Stories are tied to specific times in the teller’s life. Children and youth will not tell the same story when they are 20 years older. When elders die, their stories will not be shared unless they have been recorded or remembered by survivors. Storytelling gives us a sense of who we are and an opportunity to work out issues. Some projects work out better than others. Experiencing setbacks is an important part of developing skills to tell a better story in the future.
In our series of posts, we begin by looking at the background of people we have interviewed to date. How did they get started working in this way with communities? Over the next two months, we’ll release a new post every Thursday.
- The Emergence of Community Digital Storytelling (in this region and beyond)
- Creating and Holding Safe Spaces for Stories to Emerge
- Healing Power of Digital Storytelling
- Healing in and for Communities Through Digital Storytelling
- How Mentors Support Community Co-Creation in Workshops
- Community Digital Storytelling Program Design
- Sharing Community Stories (available 16 July)
We have a series of insights, expressed here as findings. Continue reading our posts to learn how we came to these insights.
Our first finding is that community digital storytelling is a diverse field with many local origins. Storytellers represent themselves with the support of mentors in process-oriented and participant-focused workshops. We work together in informal learning environments, with a focus on change, transforming stories that hold us back into ones that help us to move forward with a clearer individual and community awareness.
Arising out of our discussion of the role of mentors, our second finding is that it is necessary to educate funding bodies so that they recognize the unpaid labour of creating and supporting the environments that make community storytelling possible through increased and sustained financial support.
Our third finding is that creating community digital stories can be transformational for the creators, the folks who witness, as well as for the mentors who collaborate with them. CDS offers us a way to respond to the stories others tell about us, as well as the stories that we share with the world about ourselves.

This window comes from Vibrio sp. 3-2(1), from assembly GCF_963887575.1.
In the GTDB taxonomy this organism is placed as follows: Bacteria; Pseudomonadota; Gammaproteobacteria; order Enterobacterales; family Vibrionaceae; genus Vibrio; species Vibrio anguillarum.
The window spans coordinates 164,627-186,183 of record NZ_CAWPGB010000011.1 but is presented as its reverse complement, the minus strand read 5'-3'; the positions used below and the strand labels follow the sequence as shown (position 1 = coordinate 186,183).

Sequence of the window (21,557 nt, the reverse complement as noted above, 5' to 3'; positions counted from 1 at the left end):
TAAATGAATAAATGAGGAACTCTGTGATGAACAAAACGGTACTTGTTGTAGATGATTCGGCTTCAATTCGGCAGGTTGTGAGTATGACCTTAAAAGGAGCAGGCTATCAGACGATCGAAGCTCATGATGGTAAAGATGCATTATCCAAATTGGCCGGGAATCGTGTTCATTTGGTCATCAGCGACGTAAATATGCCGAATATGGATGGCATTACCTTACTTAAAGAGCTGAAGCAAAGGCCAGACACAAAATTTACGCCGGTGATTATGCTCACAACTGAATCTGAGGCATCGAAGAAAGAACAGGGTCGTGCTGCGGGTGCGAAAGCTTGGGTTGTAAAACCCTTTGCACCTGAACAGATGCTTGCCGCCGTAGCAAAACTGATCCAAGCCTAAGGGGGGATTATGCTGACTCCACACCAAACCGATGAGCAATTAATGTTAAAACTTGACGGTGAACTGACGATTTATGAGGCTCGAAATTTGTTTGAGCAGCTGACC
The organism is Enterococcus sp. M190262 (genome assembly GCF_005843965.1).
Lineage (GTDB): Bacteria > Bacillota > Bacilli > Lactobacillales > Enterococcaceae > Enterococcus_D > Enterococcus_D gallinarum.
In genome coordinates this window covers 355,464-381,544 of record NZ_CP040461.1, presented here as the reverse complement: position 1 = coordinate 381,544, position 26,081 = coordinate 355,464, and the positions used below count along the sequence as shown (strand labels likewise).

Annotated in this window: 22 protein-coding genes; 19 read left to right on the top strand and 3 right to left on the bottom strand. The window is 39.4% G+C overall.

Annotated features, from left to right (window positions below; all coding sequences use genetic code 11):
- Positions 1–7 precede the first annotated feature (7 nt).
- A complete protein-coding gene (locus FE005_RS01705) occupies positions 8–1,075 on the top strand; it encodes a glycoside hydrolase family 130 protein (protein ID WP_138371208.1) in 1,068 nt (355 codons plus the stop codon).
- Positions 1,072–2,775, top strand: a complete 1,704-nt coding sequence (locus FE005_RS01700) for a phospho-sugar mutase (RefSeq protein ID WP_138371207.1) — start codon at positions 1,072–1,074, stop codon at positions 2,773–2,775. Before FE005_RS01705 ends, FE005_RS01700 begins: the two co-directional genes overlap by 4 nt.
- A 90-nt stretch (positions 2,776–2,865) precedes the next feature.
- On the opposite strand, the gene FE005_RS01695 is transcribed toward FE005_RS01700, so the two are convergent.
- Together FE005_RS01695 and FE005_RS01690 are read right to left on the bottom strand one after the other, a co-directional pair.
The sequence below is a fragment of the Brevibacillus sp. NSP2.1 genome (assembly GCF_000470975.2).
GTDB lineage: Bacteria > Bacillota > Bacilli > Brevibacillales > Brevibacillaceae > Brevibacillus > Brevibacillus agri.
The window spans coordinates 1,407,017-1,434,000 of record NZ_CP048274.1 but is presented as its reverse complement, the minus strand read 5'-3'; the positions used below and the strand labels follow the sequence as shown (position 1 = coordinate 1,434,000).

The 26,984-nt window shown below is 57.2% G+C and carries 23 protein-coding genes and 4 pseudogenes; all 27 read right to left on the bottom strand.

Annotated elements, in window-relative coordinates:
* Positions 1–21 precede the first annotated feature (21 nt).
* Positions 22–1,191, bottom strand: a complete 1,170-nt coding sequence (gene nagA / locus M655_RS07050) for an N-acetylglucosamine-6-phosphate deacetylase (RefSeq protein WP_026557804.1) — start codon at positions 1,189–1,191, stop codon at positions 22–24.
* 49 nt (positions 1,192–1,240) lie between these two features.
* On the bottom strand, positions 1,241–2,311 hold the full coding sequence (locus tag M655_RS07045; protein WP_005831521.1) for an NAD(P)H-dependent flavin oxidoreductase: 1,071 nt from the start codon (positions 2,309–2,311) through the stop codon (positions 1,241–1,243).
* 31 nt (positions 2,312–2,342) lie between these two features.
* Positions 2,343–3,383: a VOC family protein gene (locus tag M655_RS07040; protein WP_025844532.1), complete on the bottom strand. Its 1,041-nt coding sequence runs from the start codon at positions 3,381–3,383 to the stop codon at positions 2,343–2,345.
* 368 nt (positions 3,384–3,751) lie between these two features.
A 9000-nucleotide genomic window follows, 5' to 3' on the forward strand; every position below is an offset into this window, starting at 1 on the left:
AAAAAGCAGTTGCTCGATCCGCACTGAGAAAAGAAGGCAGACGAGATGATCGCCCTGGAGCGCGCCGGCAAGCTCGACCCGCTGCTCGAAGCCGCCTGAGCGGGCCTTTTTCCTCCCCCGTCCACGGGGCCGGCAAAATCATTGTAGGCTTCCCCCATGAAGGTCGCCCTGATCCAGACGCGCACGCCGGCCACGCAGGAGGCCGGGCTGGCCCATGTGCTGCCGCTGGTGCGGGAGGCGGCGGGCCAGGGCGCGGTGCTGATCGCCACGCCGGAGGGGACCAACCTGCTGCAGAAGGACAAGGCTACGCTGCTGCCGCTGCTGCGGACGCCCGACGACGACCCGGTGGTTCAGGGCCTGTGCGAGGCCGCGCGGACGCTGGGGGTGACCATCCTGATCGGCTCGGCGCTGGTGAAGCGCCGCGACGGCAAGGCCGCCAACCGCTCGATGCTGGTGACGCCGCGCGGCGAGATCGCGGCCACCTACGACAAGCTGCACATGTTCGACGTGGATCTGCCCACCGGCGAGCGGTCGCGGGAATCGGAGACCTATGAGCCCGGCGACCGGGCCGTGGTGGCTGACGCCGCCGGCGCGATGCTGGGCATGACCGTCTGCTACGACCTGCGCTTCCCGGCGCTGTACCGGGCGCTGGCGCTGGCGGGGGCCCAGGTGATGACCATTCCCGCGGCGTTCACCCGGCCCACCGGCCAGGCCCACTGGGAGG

Our fourth finding is that, while people from outside of remote communities can play a key role in lighting a spark, tending to the creative fire in the long term requires investment in local resources and training. Funding is urgently needed to support vibrant and resilient communities and to build capacity in rural areas, in part through the community digital storytelling process.
Community Digital Storytelling BC Bios 2019/20
Here’s a little background info about the groups and individuals working in community digital storytelling who began this Initiative with us. Some have chosen to remain anonymous.
AMES – Galiano Island, BC, Canada
The Access to Media Education Society uplifts emerging creative change-makers through accessible and inclusive programs that provide unique opportunities for young people to make and share meaningful media.
Black Dot Roots & Culture Collective – Vancouver, BC, Canada
Black Dot Roots and Culture Collective is an organization of indigenous peoples of African descent educating young people and adults, creating original forms of artistic expression and celebrating our heritage at home and abroad.
Chris Bose – Kamloops, BC, Canada
Chris Bose is a Nlaka’pamux storyteller, artist,musician, author, mentor & filmmaking workshop facilitator.
Elisa Chee – Vancouver, BC, Canada
A Vancouver based printmaker, painter, and animation filmmaker, Elisa Chee aspires to create visuals that offer a shared moment, phrase, or gesture that makes one feel the comfort of being deeply understood.
Digital Stories Canada – Vancouver, BC, Canada
Digital Stories Canada is dedicated to the art of digital storytelling with a Canadian connection. Lorna Boschman developed a shorter community digital storytelling workshop for the grunt gallery’s Mount Pleasant Community Art Screen.
Jai Djwa – Vancouver, BC, Canada